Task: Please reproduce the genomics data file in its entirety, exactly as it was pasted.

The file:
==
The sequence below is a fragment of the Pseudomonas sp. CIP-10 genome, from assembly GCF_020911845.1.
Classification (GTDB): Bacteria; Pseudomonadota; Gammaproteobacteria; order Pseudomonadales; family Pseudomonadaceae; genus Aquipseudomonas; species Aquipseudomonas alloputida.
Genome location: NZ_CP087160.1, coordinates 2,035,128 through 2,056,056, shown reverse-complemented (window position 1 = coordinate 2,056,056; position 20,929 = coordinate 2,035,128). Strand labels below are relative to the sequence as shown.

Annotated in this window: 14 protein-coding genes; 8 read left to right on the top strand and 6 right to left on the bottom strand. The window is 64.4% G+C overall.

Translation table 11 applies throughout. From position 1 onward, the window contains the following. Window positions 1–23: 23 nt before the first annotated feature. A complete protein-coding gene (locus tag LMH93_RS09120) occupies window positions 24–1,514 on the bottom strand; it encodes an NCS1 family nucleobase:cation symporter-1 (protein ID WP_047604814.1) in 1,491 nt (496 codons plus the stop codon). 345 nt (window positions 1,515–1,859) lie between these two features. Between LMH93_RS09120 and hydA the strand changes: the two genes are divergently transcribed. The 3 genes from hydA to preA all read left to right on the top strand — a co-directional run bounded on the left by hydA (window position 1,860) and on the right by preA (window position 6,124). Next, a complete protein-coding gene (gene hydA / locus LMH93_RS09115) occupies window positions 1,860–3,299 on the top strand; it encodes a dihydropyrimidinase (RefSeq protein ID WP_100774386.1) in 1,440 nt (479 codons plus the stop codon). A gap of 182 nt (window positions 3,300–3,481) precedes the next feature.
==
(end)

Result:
The sequence below is a fragment of the Pseudomonas sp. CIP-10 genome, from assembly GCF_020911845.1.
Classification (GTDB): Bacteria; Pseudomonadota; Gammaproteobacteria; order Pseudomonadales; family Pseudomonadaceae; genus Aquipseudomonas; species Aquipseudomonas alloputida.
Genome location: NZ_CP087160.1, coordinates 2,035,128 through 2,056,056, shown reverse-complemented (window position 1 = coordinate 2,056,056; position 20,929 = coordinate 2,035,128). Strand labels below are relative to the sequence as shown.

Annotated in this window: 14 protein-coding genes; 8 read left to right on the top strand and 6 right to left on the bottom strand. The window is 64.4% G+C overall.

Translation table 11 applies throughout. From position 1 onward, the window contains the following. Window positions 1–23: 23 nt before the first annotated feature. A complete protein-coding gene (locus tag LMH93_RS09120) occupies window positions 24–1,514 on the bottom strand; it encodes an NCS1 family nucleobase:cation symporter-1 (protein ID WP_047604814.1) in 1,491 nt (496 codons plus the stop codon). 345 nt (window positions 1,515–1,859) lie between these two features. Between LMH93_RS09120 and hydA the strand changes: the two genes are divergently transcribed. The 3 genes from hydA to preA all read left to right on the top strand — a co-directional run bounded on the left by hydA (window position 1,860) and on the right by preA (window position 6,124). Next, a complete protein-coding gene (gene hydA / locus LMH93_RS09115) occupies window positions 1,860–3,299 on the top strand; it encodes a dihydropyrimidinase (RefSeq protein ID WP_100774386.1) in 1,440 nt (479 codons plus the stop codon). A gap of 182 nt (window positions 3,300–3,481) precedes the next feature.